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Suppose I am given a probability distribution only via its characteristic or moment generating function and I want to sample from that distribution to generate paths in a Monte Carlo simulation. Is there a way to sample from the distribution other than numerically inverting the transform and then using conventional methods like the inversion method or acceptance rejection? In my specific case I want to sample paths of the integrated CIR process for which the Laplace transform of the transition probabilities is known. Since the transition probabilities of the CIR processs are knwon explicitely I could approximate the transition probabilities of the integrated CIR process by using the Trapez rule for example. But what do I do if a want an unbiased sample?

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  • $\begingroup$ Check this paper by Devoye (1981). $\endgroup$ – Xi'an Jul 23 '18 at 10:24
  • $\begingroup$ Unfortunately one has to pay for the article linked. However, I found the following paper by the same author: sciencedirect.com/science/article/pii/0898122181900389 Is the approach outlined here the same as in the paper you suggested? Besides, in this algorithm one still needs to evaluate a Fourier integral (only at one point, but still). Is there no method around to sample with only explicit formulas? Is there in any case a simulation algorithm for the integrated CIR process? $\endgroup$ – lbf_1994 Jul 23 '18 at 13:47
  • $\begingroup$ There was a question in 2011 on the quantitative finance forum, with no answer, which makes the plain resolution doubtful. $\endgroup$ – Xi'an Jul 23 '18 at 15:09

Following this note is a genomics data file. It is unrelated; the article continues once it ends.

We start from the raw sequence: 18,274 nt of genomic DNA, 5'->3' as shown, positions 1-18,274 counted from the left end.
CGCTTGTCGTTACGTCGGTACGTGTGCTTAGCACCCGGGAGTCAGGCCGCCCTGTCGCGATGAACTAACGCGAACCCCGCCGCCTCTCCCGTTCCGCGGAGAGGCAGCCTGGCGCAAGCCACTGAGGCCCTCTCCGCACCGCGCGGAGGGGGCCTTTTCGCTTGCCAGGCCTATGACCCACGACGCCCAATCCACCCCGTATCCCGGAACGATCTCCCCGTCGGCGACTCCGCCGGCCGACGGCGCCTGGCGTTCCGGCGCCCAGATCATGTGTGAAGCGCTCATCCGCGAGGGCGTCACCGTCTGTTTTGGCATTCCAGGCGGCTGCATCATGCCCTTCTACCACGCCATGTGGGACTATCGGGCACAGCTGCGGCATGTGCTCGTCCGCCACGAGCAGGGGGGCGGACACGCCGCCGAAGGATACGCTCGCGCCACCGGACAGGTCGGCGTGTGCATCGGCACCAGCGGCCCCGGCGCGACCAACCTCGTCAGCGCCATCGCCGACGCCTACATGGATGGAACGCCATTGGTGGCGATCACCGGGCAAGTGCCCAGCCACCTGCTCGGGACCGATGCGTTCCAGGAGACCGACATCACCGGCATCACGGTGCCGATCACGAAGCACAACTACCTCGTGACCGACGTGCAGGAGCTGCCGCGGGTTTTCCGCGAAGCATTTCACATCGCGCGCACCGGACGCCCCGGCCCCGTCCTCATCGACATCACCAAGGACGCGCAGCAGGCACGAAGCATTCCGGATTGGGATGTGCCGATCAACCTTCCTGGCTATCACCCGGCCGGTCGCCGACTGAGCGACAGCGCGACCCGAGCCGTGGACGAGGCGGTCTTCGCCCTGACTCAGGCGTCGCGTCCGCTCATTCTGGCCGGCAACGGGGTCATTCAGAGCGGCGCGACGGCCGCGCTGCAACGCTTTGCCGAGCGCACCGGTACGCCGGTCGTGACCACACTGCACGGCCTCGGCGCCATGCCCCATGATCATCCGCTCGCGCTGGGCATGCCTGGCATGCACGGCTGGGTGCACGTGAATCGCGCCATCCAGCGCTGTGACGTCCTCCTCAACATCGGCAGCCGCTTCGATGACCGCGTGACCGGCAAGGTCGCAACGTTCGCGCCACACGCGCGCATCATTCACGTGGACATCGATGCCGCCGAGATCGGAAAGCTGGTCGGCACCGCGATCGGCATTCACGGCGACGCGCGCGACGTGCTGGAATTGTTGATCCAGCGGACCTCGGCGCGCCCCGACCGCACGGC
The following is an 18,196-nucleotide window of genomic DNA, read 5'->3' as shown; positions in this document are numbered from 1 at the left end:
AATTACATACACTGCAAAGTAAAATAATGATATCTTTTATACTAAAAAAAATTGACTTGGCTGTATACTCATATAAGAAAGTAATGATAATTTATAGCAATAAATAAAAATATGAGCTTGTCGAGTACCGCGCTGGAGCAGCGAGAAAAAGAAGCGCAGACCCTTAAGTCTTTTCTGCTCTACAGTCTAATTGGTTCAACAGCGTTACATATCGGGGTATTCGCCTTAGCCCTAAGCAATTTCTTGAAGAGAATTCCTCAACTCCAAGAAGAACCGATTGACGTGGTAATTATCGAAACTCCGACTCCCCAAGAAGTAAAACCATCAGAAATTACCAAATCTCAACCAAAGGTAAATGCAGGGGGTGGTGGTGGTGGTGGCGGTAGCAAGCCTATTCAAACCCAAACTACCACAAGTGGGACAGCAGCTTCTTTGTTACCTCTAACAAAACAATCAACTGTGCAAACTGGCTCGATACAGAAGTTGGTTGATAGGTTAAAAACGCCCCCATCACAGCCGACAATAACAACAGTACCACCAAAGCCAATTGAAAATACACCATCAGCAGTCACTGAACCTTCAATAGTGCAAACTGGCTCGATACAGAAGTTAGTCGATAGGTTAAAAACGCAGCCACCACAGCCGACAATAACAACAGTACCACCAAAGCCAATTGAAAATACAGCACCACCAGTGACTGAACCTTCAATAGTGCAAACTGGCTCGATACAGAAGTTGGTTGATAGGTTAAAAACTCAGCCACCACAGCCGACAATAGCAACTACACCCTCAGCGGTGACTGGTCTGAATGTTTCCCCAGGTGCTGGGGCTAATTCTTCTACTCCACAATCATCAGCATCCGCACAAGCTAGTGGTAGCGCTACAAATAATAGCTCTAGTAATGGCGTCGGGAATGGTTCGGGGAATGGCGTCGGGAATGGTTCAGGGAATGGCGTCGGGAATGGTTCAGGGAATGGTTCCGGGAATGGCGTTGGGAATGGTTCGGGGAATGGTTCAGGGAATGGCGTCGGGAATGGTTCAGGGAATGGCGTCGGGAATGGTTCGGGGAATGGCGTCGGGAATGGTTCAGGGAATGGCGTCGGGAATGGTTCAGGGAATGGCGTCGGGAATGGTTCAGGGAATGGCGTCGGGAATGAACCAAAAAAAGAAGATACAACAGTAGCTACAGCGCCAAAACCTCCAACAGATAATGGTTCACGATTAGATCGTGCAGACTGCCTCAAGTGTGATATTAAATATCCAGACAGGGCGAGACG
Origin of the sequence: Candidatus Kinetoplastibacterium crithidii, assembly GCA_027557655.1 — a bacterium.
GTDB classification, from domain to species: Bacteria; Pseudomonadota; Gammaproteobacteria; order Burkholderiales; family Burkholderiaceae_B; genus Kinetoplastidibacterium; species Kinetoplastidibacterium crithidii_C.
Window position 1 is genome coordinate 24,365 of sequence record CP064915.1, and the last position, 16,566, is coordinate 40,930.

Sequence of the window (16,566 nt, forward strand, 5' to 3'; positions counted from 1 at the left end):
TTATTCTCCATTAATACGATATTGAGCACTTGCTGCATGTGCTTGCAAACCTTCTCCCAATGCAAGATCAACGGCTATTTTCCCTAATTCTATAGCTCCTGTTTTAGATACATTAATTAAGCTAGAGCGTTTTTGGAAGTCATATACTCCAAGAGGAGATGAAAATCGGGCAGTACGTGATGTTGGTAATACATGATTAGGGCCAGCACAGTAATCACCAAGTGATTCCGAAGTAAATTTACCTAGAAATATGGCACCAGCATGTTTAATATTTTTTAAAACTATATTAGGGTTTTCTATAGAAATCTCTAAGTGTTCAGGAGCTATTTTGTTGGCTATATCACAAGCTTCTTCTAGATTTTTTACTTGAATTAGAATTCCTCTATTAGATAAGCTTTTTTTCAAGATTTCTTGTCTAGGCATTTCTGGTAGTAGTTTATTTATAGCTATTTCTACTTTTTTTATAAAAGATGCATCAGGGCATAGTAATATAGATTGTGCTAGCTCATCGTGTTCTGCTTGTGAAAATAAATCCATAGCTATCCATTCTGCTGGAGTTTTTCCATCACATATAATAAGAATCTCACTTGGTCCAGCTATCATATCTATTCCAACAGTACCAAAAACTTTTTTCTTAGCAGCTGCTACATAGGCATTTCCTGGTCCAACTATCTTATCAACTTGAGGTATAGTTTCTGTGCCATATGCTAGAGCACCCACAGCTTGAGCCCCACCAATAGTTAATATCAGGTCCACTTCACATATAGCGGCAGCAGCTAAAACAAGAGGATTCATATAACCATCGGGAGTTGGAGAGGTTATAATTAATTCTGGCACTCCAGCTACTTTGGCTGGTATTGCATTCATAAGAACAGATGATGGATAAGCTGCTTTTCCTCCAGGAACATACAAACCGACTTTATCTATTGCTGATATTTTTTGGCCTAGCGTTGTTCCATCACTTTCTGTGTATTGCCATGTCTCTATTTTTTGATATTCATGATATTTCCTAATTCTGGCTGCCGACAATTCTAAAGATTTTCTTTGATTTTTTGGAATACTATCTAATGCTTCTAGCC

• $\begingroup$ @lbf_1994 - could you please point me a reference (maybe also a dataset) about your problem? As I mentioned in my answer below, I was working on an alternative method for the Laplace inversion and I could maybe use your problem as example. $\endgroup$ – Gi_F. Dec 11 '18 at 11:06
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Some time ago I worked on something similar. If you are still interested in an implementation of the Devoye (1981) method you can give a look here https://www.kent.ac.uk/smsas/personal/msr/webfiles/rlaptrans/rdevroye.r This is the code by Martin Ridout.

Prof. Ridout also wrote a really interesting paper on the topic (I advice you to give a look at it, https://www.kent.ac.uk/smsas/personal/msr/webfiles/rlaptrans/SimRandom4.pdf).

Finally, there is a more recent paper by SG Walker (https://link.springer.com/article/10.1007/s11222-016-9631-8)

Hope my answer helps.

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